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Good Driver Discount Fairness Issue Resolved

Numerous homeschool families that applied for the Good Student Driver Discount for their qualif ied teens were denied the discount by their auto insurance company. HEAV received several phone calls concerning the financial difficulty this was creating for the families whose students had excellent academic records.

HEAV contacted Virginia Farm Bureau Insurance Company to resolve this situ- ation, and I’m pleased to report that HEAV has had a positive response from Virginia Farm Bureau Insurance Company. According to their written policies, Virginia Farm Bureau had set a higher standard for homeschool students than for public and private school students. HEAV addressed the discrepancies:

  • Homeschool students must be in the upper twenty percent on the PSAT, PLAN, SAT-1, or ACT in order to qualify for the discount. However, these tests are for students who are at the highest level of academic success and plan to attend college.
  • In contrast, public and private school students must be in the upper twenty percent of their entire class.
  • Homeschool students must score in the upper twenty percent on select standardized achievement tests. This translates into a grade distribution of 3.6 and 3.7 on a 4.0 scale. In contrast, public and private school students are required to have a 3.0 on a 4.0 scale to qualify.
  • Homeschool students may provide the results from a limited number of standardized achievement tests (only three) or a test administered by the local school district. This eliminates families who are not required to test, such as those who have a religious exemption; parents who use the certified tutor option; and parents who provide an independent evaluation in lieu of a standardized test. All these are legal homeschool options that are not addressed in the company’s policy.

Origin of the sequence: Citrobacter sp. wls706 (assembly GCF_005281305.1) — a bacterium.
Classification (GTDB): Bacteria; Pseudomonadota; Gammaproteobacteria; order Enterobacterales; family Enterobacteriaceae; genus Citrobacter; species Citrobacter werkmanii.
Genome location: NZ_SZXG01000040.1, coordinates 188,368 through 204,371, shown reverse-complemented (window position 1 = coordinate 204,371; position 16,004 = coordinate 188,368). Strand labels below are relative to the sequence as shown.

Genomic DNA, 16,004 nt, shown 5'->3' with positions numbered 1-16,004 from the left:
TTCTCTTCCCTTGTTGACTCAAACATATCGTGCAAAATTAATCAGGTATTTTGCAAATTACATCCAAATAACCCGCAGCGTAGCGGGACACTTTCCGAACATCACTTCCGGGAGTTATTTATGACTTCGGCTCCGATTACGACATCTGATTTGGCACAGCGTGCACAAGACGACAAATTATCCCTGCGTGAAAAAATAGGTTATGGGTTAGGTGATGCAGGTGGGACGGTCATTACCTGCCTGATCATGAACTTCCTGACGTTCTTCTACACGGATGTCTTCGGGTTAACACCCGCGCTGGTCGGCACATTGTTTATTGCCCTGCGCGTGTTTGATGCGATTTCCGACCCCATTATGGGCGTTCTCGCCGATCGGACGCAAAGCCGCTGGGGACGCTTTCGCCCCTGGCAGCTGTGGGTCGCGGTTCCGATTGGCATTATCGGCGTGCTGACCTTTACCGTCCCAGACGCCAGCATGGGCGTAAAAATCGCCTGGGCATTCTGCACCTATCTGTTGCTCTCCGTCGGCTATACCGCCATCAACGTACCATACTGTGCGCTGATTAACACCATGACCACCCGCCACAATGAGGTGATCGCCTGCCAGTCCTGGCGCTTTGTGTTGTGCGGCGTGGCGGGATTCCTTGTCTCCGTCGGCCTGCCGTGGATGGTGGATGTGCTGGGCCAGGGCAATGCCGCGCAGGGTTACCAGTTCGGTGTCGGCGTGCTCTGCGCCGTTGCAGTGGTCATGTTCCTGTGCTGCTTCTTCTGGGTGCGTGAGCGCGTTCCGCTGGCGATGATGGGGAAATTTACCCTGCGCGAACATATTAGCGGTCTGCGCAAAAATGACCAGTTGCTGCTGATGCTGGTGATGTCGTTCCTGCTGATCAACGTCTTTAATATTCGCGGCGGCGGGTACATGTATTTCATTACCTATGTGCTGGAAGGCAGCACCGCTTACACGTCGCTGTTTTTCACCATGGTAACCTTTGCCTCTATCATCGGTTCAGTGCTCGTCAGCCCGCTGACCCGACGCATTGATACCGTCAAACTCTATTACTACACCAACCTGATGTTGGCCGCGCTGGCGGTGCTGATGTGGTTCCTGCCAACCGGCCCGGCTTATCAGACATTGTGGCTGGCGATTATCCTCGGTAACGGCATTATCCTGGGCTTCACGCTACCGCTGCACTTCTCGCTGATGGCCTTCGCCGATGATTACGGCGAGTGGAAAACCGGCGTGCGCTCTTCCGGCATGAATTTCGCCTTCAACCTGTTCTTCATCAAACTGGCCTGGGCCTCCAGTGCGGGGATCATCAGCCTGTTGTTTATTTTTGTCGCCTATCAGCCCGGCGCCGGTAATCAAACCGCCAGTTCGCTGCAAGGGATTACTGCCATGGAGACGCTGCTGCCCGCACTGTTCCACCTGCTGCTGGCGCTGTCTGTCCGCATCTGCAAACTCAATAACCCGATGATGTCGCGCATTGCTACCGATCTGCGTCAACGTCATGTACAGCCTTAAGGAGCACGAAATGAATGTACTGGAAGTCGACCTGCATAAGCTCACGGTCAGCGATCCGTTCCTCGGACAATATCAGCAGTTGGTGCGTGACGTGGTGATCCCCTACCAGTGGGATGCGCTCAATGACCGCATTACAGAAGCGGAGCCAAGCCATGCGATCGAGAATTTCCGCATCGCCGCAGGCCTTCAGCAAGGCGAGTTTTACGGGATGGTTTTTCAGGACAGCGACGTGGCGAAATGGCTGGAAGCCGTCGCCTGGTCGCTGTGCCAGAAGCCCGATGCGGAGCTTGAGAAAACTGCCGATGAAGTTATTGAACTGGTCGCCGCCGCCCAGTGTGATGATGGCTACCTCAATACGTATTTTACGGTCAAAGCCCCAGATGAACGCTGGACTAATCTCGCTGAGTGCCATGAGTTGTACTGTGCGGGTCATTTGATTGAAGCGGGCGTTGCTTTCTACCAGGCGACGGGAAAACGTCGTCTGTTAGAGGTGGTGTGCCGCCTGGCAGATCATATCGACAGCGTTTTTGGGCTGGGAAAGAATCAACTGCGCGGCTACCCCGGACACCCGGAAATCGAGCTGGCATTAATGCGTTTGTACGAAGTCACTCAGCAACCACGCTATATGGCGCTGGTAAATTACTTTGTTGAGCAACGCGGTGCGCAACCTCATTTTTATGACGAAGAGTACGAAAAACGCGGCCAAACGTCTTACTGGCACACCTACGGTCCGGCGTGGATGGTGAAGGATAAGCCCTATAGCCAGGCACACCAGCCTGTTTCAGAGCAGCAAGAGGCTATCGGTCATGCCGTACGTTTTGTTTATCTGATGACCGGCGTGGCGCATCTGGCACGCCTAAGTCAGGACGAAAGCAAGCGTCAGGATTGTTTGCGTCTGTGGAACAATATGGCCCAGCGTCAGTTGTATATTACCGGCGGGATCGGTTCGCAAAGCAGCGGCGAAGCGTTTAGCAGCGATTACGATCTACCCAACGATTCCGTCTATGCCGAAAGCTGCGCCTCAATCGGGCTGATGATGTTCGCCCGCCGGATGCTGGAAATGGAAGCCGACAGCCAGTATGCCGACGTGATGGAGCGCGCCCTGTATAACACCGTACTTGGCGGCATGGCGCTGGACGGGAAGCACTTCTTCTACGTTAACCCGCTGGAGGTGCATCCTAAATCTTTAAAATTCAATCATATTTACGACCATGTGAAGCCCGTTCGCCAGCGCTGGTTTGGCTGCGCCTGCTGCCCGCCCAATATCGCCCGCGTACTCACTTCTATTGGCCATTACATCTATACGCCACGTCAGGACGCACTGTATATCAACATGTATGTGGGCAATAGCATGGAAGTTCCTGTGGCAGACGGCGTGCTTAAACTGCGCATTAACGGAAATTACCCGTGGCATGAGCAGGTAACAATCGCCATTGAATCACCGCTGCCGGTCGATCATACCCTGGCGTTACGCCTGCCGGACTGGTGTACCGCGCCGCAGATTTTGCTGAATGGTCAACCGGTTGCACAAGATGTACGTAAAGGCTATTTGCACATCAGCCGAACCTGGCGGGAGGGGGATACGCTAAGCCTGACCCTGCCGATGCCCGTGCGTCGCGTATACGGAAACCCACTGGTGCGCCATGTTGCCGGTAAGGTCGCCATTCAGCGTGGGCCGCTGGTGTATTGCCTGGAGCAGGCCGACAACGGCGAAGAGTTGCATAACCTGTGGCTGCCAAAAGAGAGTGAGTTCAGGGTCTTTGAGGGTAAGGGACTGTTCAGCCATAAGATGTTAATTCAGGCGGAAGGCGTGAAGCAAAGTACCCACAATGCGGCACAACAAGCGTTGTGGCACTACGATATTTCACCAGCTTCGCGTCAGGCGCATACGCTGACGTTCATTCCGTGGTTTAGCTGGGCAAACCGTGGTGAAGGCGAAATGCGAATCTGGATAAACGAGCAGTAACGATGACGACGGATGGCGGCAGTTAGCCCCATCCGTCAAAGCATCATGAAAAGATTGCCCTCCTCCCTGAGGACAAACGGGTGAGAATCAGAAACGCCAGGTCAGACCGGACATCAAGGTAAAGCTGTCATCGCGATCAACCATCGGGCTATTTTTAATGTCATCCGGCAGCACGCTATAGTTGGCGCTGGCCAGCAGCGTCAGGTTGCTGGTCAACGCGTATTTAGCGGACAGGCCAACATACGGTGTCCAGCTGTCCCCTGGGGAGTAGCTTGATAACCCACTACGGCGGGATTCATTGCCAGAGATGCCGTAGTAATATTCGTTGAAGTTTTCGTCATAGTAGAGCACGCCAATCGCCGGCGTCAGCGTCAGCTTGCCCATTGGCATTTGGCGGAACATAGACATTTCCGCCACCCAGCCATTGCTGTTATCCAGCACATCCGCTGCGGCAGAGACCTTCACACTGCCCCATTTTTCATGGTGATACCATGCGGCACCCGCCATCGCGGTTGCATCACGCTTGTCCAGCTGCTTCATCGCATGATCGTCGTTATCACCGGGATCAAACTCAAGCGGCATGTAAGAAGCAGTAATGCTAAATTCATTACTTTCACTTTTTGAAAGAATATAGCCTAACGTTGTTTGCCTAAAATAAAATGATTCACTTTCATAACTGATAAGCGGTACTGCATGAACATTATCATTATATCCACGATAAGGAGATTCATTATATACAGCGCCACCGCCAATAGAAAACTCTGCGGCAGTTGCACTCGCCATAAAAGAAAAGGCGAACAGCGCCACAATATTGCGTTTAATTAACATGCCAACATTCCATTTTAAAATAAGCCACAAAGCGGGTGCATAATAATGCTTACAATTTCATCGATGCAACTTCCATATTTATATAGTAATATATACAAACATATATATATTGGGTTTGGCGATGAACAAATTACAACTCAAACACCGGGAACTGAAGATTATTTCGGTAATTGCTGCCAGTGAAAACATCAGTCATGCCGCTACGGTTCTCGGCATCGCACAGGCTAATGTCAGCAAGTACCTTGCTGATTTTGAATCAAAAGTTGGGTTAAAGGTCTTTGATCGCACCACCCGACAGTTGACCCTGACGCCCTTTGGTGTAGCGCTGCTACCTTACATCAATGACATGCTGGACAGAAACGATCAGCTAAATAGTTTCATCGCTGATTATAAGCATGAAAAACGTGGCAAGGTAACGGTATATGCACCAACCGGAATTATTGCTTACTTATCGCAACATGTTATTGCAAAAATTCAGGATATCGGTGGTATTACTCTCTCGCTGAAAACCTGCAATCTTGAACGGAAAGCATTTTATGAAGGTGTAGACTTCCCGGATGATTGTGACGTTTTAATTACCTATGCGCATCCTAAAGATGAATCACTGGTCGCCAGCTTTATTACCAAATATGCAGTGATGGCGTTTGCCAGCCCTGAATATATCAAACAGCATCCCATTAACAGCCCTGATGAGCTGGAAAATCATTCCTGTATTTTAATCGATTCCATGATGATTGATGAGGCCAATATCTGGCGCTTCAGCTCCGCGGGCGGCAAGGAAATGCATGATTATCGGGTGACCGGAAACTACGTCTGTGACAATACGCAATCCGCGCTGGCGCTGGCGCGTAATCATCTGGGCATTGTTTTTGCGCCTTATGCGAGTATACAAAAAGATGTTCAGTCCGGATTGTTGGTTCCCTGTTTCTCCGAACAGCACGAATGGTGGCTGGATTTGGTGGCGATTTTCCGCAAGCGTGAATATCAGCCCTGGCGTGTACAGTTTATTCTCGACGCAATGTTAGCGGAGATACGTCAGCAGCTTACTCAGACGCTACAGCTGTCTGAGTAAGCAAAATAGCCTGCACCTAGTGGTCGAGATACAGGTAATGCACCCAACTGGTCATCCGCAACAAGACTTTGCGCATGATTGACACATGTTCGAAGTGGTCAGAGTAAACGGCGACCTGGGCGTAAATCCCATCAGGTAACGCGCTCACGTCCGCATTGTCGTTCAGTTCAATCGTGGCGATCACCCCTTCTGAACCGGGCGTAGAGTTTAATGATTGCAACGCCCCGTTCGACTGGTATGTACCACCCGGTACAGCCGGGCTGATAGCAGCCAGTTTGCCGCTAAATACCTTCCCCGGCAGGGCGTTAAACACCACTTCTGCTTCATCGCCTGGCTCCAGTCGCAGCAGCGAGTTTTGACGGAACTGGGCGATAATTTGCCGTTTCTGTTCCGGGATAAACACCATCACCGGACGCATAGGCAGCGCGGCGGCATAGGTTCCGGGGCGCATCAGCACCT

HEAV appealed to the underwriters at Virginia Farm Bureau to provide equal treatment for homeschool students. We stressed that the laws of Virginia do not require third-party verification of homeschool documents. Parent-generated and parent-signed documents are widely accepted by the most elite colleges, the U.S. military, and employers. HEAV encouraged the company to also accept these documents—a grade report, report card, or transcript signed and dated by a parent.

After an extended discussion of the Virginia homeschool laws, Virginia Farm Bureau addressed our concerns by expanding acceptable documentation for homeschoolers—including a parent-generated grade report or transcript with qualifying grades.

On behalf of Virginia homeschoolers, we thank Virginia Farm Bureau for considering the unique needs of homeschooling families.


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